Rule of Law

In: English and Literature

Submitted By tobiilobao
Words 438
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Rule of Law

Reading.
Parpworth, Constitutional and Administrative Law. Pages 42-44

Bradley and Ewing Constitutional and Administrative Law. Pages 89-101

Another cornerstone of the British constitution is the Rule of Law. This principle is developed from the writings of 19th century writer Dicey who stated that there are three (3) elements to this principle;

1. Nobody should be punished by the state if they had not broken the law

2. One law should govern everyone – citizens and state officials

3. Rights of individuals should not be secured in a written constitution but by the decisions of judges in ordinary law

Today the importance of the concept of rule of law is combination of these three (3) elements forming the principle that the state may use its powers only according to agreed rules.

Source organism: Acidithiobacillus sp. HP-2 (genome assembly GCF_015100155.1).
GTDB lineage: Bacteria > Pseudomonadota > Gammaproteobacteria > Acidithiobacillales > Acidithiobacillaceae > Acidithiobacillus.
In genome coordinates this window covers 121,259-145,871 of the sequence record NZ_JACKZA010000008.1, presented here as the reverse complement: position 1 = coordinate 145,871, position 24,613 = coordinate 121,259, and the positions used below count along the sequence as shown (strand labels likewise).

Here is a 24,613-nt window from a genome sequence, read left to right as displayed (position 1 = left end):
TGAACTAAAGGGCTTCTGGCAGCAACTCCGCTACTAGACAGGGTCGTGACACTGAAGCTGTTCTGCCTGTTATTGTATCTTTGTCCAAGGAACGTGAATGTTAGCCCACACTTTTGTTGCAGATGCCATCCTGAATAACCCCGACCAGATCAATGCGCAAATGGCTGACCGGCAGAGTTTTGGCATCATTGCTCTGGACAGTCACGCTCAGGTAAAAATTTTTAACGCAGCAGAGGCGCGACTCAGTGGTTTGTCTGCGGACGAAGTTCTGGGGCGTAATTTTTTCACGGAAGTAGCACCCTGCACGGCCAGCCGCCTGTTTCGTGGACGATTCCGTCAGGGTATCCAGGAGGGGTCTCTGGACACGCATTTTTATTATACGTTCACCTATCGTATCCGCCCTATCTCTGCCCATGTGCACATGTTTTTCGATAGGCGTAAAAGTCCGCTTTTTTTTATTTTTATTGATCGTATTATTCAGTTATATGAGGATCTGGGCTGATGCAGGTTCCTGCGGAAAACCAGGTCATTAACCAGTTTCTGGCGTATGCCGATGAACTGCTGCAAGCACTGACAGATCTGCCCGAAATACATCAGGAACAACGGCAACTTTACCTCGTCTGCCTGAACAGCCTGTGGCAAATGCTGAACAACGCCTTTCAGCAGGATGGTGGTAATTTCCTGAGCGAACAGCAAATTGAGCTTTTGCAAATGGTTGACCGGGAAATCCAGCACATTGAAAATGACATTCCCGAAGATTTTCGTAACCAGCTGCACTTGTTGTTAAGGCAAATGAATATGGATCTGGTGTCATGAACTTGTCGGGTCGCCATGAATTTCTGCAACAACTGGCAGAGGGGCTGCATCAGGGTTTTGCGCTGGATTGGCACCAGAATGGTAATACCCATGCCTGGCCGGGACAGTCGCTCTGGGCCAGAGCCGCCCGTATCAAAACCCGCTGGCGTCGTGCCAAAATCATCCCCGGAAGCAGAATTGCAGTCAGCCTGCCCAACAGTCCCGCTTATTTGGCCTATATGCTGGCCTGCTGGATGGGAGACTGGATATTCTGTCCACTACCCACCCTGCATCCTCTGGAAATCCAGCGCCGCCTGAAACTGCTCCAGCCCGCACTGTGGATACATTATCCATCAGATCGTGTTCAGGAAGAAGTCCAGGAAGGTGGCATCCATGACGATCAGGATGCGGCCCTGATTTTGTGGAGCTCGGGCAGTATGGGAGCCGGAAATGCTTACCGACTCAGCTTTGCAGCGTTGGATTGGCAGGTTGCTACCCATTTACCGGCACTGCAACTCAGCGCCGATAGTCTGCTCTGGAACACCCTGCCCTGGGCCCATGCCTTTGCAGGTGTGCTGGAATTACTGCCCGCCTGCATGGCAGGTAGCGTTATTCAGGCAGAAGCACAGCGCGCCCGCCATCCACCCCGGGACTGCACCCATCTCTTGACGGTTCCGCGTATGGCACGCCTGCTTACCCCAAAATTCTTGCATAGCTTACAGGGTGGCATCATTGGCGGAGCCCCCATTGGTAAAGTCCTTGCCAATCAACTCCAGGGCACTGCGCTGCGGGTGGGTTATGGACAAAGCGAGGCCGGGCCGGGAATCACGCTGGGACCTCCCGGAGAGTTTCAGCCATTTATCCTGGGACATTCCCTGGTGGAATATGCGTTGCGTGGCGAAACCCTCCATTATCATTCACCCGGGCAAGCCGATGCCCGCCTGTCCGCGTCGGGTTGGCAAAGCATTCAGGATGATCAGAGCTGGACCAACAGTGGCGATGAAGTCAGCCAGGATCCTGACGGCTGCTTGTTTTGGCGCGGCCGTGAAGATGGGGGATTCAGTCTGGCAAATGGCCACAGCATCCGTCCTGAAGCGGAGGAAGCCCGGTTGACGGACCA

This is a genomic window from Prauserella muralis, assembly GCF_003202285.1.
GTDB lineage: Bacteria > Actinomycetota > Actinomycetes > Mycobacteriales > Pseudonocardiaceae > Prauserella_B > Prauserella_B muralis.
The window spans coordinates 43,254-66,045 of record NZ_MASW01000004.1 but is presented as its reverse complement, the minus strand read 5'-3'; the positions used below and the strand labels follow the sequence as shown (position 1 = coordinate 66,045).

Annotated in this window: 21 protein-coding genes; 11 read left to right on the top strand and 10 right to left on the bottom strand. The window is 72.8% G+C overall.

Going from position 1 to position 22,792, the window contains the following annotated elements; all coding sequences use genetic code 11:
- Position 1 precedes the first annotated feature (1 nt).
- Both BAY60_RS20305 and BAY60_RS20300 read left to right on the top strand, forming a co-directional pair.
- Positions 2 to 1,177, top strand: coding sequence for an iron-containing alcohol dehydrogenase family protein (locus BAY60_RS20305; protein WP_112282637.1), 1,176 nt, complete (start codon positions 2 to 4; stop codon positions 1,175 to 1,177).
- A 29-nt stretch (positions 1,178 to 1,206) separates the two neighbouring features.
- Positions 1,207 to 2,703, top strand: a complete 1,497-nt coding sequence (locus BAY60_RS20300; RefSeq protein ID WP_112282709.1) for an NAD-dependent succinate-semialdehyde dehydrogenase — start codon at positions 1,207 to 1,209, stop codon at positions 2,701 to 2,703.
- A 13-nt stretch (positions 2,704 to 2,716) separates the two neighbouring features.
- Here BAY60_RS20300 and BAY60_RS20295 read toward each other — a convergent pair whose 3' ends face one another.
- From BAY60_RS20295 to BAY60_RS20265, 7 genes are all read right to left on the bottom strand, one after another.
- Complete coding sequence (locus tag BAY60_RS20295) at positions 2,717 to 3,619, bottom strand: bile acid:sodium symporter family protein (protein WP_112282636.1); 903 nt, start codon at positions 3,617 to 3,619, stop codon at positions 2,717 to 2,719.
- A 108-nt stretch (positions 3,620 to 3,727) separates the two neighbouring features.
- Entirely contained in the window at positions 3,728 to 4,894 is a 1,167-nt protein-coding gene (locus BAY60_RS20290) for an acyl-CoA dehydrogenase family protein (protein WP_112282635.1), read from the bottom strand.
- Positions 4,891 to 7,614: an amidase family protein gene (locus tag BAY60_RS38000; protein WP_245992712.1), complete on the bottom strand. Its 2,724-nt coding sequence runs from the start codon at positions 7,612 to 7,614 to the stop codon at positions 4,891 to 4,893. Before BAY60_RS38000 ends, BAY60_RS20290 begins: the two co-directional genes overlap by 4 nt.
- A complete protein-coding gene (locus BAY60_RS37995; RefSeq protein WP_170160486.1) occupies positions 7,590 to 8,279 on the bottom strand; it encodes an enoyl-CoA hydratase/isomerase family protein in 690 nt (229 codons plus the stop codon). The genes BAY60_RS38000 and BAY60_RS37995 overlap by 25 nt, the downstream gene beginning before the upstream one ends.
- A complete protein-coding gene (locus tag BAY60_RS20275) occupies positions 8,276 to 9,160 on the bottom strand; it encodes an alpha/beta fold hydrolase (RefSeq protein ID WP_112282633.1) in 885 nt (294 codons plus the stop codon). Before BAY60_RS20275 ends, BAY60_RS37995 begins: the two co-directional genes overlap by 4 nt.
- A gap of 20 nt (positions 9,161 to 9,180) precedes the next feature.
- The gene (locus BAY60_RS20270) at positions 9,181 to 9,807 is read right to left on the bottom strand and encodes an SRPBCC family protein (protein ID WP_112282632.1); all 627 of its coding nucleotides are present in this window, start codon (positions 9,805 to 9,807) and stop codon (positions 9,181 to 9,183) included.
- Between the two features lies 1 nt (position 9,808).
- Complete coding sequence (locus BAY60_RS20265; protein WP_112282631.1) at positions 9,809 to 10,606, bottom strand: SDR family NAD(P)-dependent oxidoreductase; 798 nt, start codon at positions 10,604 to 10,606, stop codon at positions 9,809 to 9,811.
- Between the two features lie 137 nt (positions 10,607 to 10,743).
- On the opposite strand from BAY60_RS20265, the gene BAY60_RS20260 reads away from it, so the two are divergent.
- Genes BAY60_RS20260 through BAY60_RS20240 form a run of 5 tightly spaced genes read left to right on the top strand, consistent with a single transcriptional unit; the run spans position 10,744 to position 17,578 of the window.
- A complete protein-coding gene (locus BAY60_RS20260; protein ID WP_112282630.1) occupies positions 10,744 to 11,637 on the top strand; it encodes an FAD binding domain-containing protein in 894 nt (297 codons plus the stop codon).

Membership of the European Union and the introduction of Acts such as the Human Rights Act have sought to extend and preserve these principles. The one of the result of the Human Rights Act 1998 is that Government actions are potentially subject to more judicial review than previously. The actions of the Government and the judicial response to the perceived terrorist threats are a good example of this.
)
A v Secretary of State for the Home Department [2005] UKSIAC 1/2002

Lord Steyn has stated that the decision in this case ‘goes to the very heart of our democracy’ and ‘anchors our constitutional system on the rule of law’

Lord Nicholls stated that ‘indefinite detention without charge or trial is anathema in any country which observes the rule of law’ in response to government proposals to hold suspected terrorists for longer periods of time without charge and Lord Hoffman was of the opinion that ‘such a power in any form is not compatible with our constitution.’

Lord Falconer when discussing The Constitutional Reform Act 2005 stated that…...

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